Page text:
Chief Copy Editor
The current state of filmmaking can look desolate when you find what’s playing at your local theater; endless sequels, prequels and wannabe franchises always seem to occupy the screens at theaters and on streaming platforms. The past few weeks have broken this cycle with several great, original stories. Here are two that I particularly enjoyed and would like to highlight.
“Everything Everywhere All at Once” was directed by filmmaking duo, Dan Kwan and Daniel Scheinert, and follows Evelyn, an unsuspecting small business owner trying to finish her taxes, who discovers that she may be the key to saving the universe from an interdimensional threat. By far, the thing I loved most about this wild, sensory overload of a movie were the performances of Michelle Yeoh and Ke Huy Quan. Both actors showed that you don’t necessarily need to fit a certain mold to be an action star, displaying their versatility in some insanely well-choreographed hand-to-hand fight sequences. It was wonderful to see the screen-presence of Quan, who appears in his first big role since Short Round in “Indiana Jones and the Temple of Doom” and Data in “The Goonies.”
The film’s premise revolves around the ability of characters to inhibit the bodies of themselves in an alternate reality where they made different choices and developed different skills. Daniels’ abstract sense of humor is on full display as characters are tasked with doing outlandish things in order to connect with the alternate versions of themselves and gain these unique skills. There’s no way a movie like this should work, but it somehow manages to make a grounded, emotional landing, despite the absurdity. With multiverse stories being all the rage in Marvel and DC’s slates of movies, it’s cool to see a movie made with a fraction of the budget that does it better than all of them. I’ve never had a better time watching a movie that’s core message surrounds the optimism in nihilism.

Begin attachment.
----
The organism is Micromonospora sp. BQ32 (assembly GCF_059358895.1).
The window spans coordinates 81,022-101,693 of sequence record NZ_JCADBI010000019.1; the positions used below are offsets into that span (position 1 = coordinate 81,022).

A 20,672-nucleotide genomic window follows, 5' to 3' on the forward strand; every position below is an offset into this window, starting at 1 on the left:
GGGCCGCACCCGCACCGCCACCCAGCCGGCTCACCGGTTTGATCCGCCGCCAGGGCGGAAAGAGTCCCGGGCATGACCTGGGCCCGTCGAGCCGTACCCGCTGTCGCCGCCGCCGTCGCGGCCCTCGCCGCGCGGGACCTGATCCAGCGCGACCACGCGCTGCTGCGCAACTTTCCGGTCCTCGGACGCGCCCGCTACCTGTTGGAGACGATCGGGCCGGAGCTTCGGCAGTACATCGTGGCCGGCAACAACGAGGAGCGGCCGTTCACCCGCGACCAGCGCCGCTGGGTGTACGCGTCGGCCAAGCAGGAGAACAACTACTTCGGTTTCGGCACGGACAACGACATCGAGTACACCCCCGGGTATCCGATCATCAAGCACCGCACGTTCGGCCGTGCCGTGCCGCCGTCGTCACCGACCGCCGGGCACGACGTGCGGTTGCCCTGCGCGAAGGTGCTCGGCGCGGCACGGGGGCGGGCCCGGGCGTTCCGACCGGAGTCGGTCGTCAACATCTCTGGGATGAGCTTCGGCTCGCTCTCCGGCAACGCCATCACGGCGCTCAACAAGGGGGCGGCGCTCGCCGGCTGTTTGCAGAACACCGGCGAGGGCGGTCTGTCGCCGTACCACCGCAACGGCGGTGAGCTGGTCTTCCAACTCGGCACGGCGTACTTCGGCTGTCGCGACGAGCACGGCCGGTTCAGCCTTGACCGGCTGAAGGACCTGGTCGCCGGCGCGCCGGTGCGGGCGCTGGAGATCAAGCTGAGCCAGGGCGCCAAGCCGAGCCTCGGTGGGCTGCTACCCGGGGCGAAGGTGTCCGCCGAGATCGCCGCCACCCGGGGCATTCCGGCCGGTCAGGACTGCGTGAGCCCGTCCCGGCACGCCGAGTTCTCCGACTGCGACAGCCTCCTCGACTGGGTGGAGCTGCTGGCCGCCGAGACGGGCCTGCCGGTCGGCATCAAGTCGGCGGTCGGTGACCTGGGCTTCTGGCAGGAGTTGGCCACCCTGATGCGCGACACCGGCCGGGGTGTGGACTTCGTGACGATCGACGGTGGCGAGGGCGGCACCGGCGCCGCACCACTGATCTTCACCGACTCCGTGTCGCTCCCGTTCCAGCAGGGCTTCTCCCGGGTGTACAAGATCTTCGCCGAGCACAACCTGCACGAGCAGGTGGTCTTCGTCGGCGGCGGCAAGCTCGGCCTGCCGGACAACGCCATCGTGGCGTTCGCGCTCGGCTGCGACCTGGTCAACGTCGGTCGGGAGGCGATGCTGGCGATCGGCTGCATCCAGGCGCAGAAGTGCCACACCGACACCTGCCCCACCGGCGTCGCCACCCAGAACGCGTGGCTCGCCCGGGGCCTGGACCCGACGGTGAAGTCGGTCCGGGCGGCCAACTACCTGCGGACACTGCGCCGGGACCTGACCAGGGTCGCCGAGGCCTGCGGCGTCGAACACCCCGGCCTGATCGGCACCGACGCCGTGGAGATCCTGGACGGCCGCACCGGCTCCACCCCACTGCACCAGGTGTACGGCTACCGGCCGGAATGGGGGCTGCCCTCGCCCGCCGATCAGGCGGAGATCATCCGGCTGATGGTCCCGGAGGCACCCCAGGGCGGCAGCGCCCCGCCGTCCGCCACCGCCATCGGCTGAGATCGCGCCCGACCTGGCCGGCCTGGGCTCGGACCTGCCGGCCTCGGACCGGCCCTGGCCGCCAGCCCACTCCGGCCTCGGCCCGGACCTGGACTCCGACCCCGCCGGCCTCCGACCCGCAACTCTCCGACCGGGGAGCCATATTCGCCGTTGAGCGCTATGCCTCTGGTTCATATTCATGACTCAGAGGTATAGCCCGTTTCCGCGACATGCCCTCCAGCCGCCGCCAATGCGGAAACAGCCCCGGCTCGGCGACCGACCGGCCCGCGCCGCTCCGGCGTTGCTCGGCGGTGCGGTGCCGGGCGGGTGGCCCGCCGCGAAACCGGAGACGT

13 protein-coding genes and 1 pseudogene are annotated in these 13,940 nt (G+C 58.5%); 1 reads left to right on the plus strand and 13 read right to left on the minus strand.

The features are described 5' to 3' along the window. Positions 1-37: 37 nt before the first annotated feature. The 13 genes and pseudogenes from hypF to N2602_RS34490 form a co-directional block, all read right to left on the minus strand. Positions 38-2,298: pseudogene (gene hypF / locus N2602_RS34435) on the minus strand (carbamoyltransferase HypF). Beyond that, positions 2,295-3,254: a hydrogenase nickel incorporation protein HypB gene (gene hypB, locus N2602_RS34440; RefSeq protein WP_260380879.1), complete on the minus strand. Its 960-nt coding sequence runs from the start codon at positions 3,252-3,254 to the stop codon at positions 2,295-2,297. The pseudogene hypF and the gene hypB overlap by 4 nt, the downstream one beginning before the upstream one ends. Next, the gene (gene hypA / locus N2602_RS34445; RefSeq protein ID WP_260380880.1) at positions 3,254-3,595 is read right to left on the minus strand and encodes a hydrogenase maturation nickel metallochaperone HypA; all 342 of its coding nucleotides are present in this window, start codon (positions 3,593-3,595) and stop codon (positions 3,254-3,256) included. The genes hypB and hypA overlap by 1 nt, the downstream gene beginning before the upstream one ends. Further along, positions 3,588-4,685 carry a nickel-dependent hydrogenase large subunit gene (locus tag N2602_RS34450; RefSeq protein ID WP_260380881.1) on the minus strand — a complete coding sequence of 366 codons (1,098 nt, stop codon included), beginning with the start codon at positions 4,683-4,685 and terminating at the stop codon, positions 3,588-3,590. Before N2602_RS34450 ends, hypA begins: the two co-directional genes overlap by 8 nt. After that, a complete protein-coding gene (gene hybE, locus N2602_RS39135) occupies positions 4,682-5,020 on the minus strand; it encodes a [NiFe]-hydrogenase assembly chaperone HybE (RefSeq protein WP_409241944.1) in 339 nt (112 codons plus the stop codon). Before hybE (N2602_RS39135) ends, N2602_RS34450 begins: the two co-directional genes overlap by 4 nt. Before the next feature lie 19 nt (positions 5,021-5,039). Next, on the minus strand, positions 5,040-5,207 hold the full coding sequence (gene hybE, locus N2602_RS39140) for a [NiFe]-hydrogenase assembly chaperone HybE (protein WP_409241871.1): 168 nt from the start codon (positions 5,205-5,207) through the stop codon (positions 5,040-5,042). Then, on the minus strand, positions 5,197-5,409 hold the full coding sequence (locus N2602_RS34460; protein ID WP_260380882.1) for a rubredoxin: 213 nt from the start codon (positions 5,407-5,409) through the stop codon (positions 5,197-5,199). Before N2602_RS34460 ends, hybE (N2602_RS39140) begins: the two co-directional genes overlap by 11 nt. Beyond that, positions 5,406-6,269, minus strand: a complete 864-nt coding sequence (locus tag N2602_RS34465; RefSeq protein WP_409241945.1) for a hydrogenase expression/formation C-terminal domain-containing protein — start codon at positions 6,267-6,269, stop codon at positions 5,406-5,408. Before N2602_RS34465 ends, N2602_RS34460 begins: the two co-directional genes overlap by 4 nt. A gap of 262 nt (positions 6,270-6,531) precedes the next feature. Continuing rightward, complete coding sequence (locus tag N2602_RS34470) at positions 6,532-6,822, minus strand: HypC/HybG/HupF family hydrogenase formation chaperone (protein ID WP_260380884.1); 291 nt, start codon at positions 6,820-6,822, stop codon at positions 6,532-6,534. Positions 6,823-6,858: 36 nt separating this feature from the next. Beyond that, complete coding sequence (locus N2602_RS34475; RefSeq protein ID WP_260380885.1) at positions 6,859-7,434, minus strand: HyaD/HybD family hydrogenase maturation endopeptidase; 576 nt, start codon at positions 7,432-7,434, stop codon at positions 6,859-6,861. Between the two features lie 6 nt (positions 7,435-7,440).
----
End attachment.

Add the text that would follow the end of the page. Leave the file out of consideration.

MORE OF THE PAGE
“The Northman” is a Viking revenge-thriller directed by Robert Eggers which stars Alexander Skarsgård, Nicole Kidman, Anya Taylor-Joy and Ethan Hawke. Skarsgård plays a warrior prince who vows to avenge his father after he is murdered by his own brother. Eggers is one of the most uncompromising directors working today when it comes to his dedication to the period in which his films take place. The dialogue in his films, “The Northman” included, is, at times, incomprehensible as they adhere to centuries-old vocabulary. I honestly don’t remember a single character’s name, but I do remember every 100% committed performance (and strong Scandinavian accent) from the cast, in particular Nicole Kidman and Willem Dafoe.
Where Eggers’ “The Lighthouse” was a dark, trippy retelling of the myth of Prometheus, “The Northman” is more akin to a dark, trippy retelling of Hamlet, filled with absurd, animalistic displays of masculinity, weird family dynamics and other things that could have been solved if therapy was around in the 10th century. With an expanded budget, Eggers brings a much grander scale to battle scenes, which feature several, marvelous tracking shots that last a few minutes each. I wasn’t fully on-board with everything, but the last 30 minutes are what make this movie great. The director has said that the final version of the film suffered from studio interference, so I’d like to see just how weird the original cut was. While this definitely won’t be for everyone and is on track to lose money, I admire the bold choices made in the process.
It’s rare that movies like these (and others out now) are given the spotlight, and even rarer for it to happen all at the same time. In the short time before summer blockbuster season, it’s nice to get a break and see the focus shift to unique stories.